A state Republican party official has looked into Faulkner County’s election practices in light of last week’s allegations of impropriety and the resignation of a county election commissioner.

Faulkner County Election Commissioner Marvin Lessmann resigned during Thursday night’s contentious election commission meeting, saying that Faulkner County Clerk Melinda Reynolds had breached state law in previous elections by neglecting to verify that signatures on absentee ballots matched signatures on absentee voter applications.

Lessmann cited on Friday and on Monday a tape recording of the meeting in which Reynolds states that she has never verified the signatures on absentee ballots as proof that Reynolds has conducted election operations illegally.

Reynolds said on Monday that she did say this, and that it is absolutely true: She has never verified the ballot signatures.

"Legally, I can’t be in on the absentee counting," Reynolds said. "The election commission hires or employs or appoints — or however you want to say it — people to serve absentee counters, and they’re considered poll workers, and that’s their job just like any poll worker serving in the precincts on election day."

Upon resigning, Lessmann called for the state Republican party to investigate county election practices.

"I told them that I wanted to dispel the rumor that this was some sort of vendetta," Lessmann said Monday. "This is all about following the law and the spirit of the law. For them to tap dance around technicalities is not acceptable anymore."

Lessmann said later on Monday that it was common knowledge that Reynolds had "been running" previous election commissions — and thereby elections themselves — including the previous commission on which he served. He said that when it became clear to him Thursday that Reynolds would continue to conduct the affairs of her office in a way he believed to be illegal, he decided that he would best serve the public by "stepping outside the commission to tell the truth."

He also called for Reynolds’ resignation in a news release he issued on Friday.

"I tried to work from within to change the process to a legal process, and I couldn’t," he said. "I’m stepping outside the process to shed some light on it to let people know that they’ve been running elections outside the law and without the proper resources."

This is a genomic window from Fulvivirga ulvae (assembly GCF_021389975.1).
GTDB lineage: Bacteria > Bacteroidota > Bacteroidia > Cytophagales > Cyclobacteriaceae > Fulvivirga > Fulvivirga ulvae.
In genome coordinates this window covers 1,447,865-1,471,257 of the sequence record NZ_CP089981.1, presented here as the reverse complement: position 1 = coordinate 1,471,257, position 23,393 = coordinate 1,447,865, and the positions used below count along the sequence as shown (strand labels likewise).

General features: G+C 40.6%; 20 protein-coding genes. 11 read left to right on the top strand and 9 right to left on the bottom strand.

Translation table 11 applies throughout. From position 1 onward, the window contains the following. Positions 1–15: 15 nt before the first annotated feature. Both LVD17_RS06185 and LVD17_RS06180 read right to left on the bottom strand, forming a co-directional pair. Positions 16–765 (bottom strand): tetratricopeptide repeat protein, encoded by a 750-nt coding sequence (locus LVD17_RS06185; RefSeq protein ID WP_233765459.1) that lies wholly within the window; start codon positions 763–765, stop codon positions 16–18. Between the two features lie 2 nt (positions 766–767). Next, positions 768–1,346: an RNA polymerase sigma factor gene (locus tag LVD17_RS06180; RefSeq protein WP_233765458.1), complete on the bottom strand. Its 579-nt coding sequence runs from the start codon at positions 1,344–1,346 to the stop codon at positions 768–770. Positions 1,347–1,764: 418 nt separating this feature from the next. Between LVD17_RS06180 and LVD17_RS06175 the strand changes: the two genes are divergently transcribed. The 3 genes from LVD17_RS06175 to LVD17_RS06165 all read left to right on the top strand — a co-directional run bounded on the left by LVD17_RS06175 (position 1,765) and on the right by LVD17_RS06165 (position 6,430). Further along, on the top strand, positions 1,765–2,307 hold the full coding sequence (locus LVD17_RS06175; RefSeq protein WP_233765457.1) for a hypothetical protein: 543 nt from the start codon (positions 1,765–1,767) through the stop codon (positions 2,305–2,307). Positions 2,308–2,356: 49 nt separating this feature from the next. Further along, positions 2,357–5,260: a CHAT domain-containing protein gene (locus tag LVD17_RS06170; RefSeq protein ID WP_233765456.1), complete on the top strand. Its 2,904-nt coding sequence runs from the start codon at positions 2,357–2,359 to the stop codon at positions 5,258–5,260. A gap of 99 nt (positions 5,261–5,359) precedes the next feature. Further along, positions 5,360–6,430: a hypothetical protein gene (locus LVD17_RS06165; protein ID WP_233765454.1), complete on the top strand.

The candidates and voters, he said, deserved this.

His call for an investigation was answered by Dr. Johnny K. Rhoda, Arkansas GOP chairman for the Second Congressional District. Rhoda spoke to the Log Cabin early Monday afternoon saying that he was headed to Conway to meet with county officials, starting with Faulkner County Attorney Stephan Hawks, and that he planned to meet with Reynolds as well as election commissioners and other local officials in coming days.

"We’re opening an investigation from the Republican Party’s side into these claims — I’ll not call them allegations yet," Rhoda said while on his way to Conway. "If there is a need for legal action, we'll be able to advise our attorneys on what needs to be done."

Rhoda finished his meeting with Hawks shortly after 3 p.m., saying that, "After talking with Stephan Hawks and Marvin (Lessmann), I am convinced that this issue is closed as far as the (Arkansas GOP) executive committee of the Second Congressional District is concerned."

Rhoda also said during this conversation that Lessmann and Reynolds "both have misunderstood each other, and I believe that this is because of an emotional bias."

Hawks said that during the meeting, he and Rhoda went over the sections of law governing absentee voting and both concluded that it was the duty of election officials — a term covering poll workers, election commissioners and those charged with verifying votes at the precinct level — and not the county clerk to verify these signatures during the process of tallying votes.